The murmuring sound of the audience grew louder, then spilled over into the hallway when they took a turn to the left and Sloan got her first look at the auction house. it looked very much like she had expected: a single chain hanging from a support beam in the open ceiling over a small dais in front of several benches, a couple of armed guards standing at attention near the dais, wealthy-looking people seated or standing about. The room itself looked incongruously like a church or temple (which, although she didn't learn it until much later, was because the building had once been a temple of Mara).


Most of the murmuring stopped when they entered, only to pick up again immediately after as she was led to the dais. She stepped into her spot on the dais without struggling - what would be the point? - and the guards lifted her arms above her head and connected her wrist manacles to the chain above. She had worked at the Vixen for months, but this was a new kind of exposure, and she found herself trying to shy away from the voracious stares.


The bidding began, but she found she didn't want to know the outcome. It was a last little moment of hope, perhaps, or maybe it was despair. Whatever the cause, she hung her head as the bidding went on because she didn't want to see the faces of the people who were doing the bidding. To look upon them invited imagining who they might be, what they might want of her. Watching her future take shape before her eyes only started that future the sooner. At least, so her mind insisted.


She could still hear, though, so even though she had never been to an auction before, she recognized when the proceedings took an unusual turn. Something in the feel of the room changed, the tension began to increase. The ubiquitous ambient noise of people talking to each other during the bidding stopped, so that the only sounds were three voices - the auctioneer and two bidders, both of whom seemed dead set on claiming her. In a different context, she may have felt a sense of pride, but here the ongoing battle only grated on her frayed nerves until she wanted to shout.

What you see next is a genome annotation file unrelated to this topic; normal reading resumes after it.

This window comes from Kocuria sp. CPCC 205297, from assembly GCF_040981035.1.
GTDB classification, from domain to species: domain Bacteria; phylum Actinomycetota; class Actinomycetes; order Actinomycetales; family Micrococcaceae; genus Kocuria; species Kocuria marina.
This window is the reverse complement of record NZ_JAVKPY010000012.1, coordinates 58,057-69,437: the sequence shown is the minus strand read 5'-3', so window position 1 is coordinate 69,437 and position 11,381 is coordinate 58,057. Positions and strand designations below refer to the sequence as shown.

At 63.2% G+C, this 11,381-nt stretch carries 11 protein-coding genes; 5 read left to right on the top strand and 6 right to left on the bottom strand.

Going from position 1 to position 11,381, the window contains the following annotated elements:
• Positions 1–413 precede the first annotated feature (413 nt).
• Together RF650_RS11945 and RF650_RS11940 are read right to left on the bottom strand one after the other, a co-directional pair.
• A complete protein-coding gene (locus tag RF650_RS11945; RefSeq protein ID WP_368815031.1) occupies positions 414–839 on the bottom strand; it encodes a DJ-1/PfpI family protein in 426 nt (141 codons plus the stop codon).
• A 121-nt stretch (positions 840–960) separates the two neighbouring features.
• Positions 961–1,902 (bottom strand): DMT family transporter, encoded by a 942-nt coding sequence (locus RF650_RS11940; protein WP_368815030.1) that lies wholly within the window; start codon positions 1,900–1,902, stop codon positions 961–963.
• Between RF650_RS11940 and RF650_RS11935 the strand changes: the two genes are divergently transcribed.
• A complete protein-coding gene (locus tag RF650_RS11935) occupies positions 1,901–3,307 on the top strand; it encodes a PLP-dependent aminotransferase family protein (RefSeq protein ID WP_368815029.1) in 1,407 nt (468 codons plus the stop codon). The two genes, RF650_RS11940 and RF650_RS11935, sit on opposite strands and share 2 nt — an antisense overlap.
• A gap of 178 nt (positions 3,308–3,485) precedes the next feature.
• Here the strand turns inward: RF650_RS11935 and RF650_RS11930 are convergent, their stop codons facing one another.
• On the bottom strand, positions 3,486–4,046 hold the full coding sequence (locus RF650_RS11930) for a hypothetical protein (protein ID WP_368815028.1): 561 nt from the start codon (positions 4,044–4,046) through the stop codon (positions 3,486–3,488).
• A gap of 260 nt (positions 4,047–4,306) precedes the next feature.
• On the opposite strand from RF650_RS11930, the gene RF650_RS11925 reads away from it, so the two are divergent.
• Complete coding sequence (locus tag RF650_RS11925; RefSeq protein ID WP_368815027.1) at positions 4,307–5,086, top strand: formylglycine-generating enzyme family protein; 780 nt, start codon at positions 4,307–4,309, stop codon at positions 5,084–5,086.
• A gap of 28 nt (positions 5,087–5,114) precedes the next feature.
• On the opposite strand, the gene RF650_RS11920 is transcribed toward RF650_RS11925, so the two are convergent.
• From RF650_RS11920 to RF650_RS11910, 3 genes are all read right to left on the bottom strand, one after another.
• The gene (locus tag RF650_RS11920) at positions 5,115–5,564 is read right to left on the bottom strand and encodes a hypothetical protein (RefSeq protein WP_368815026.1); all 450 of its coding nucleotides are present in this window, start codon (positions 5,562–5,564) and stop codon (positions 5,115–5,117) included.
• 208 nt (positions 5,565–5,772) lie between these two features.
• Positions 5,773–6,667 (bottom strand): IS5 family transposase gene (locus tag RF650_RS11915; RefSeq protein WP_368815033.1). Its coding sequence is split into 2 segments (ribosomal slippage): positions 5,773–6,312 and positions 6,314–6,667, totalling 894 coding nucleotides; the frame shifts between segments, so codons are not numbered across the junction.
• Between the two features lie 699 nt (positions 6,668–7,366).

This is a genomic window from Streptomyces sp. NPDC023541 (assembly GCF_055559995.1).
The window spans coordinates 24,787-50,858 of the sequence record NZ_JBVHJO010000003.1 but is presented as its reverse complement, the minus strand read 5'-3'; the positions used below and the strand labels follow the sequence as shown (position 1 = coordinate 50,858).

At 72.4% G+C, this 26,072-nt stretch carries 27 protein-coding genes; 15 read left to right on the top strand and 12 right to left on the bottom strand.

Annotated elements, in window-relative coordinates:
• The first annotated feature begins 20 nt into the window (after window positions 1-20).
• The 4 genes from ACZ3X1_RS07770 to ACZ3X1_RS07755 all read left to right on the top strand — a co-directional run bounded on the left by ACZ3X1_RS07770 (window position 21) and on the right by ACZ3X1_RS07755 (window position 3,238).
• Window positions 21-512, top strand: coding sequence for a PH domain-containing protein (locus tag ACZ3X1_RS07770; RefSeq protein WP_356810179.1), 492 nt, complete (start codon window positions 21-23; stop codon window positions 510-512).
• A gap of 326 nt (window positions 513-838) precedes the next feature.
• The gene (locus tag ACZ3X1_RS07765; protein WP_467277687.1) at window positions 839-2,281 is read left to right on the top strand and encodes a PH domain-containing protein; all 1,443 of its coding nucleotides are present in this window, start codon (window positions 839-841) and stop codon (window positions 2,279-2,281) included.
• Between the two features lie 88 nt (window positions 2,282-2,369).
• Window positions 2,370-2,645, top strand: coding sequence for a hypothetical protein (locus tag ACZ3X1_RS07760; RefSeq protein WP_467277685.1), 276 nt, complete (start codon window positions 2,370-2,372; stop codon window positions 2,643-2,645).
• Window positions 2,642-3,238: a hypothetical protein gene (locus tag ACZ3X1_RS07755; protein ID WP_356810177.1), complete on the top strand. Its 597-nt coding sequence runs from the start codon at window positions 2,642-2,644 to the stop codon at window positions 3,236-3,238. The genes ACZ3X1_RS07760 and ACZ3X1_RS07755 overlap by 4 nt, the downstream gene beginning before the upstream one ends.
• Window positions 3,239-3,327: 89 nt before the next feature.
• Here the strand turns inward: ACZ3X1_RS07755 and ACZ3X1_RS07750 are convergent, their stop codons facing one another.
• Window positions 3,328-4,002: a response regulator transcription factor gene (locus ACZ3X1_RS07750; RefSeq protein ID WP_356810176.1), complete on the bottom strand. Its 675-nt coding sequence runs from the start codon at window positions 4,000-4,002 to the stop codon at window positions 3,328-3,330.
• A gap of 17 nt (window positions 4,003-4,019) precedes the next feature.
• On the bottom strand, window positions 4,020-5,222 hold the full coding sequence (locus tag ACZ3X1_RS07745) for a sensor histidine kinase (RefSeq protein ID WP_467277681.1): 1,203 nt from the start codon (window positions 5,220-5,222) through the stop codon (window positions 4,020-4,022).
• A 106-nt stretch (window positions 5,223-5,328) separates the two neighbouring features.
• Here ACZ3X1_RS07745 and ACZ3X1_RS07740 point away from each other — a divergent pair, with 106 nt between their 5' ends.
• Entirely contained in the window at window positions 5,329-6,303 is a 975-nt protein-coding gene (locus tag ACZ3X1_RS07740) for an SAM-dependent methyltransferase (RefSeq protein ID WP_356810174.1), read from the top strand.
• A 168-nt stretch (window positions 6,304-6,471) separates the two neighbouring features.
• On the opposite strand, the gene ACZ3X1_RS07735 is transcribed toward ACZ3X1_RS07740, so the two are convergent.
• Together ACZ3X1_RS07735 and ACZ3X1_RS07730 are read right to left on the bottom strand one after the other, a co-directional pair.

Fortunately, the auction ended two bids later. The auctioneer slammed his gavel and pronounced her sold for what he pronounced to be a near-record-breaking nine thousand septims. The crowd sounded appreciatively impressed.


A flat female voice said, "I want her delivered bagged," and only seconds later, as one guard released her hands from the chain, another dropped a bag of some rough material over her head.


She was led, stumbling, from the dais, and guided to the left-hand side of the room. She only knew they had left the room when the sound of the audience got slammed away by the closed door. Several minutes and stubbed toes later, fresh air tickled her skin and the darkness in the bag became a little less dark.


They were outside. She had a pretty good idea where they were, but she soon lost all sense of direction as she was led through the streets of Riften, taking unexpected turns and going up and down several flights of stairs. The smell of the canal waxed and waned with no discernible pattern, and by the time she heard a door close behind her and the sounds of the city streets were cut off, she had lost all sense of place. It took some moments before she realized that the feeling of panic that was slowly clamping down on her lungs stemmed from the fact that she had not taken a breath since the door closed. She opened her mouth and sucked in air with a ragged gasp just as the hood was yanked from her head and she got her first sight of her new master.

Edited by jfraser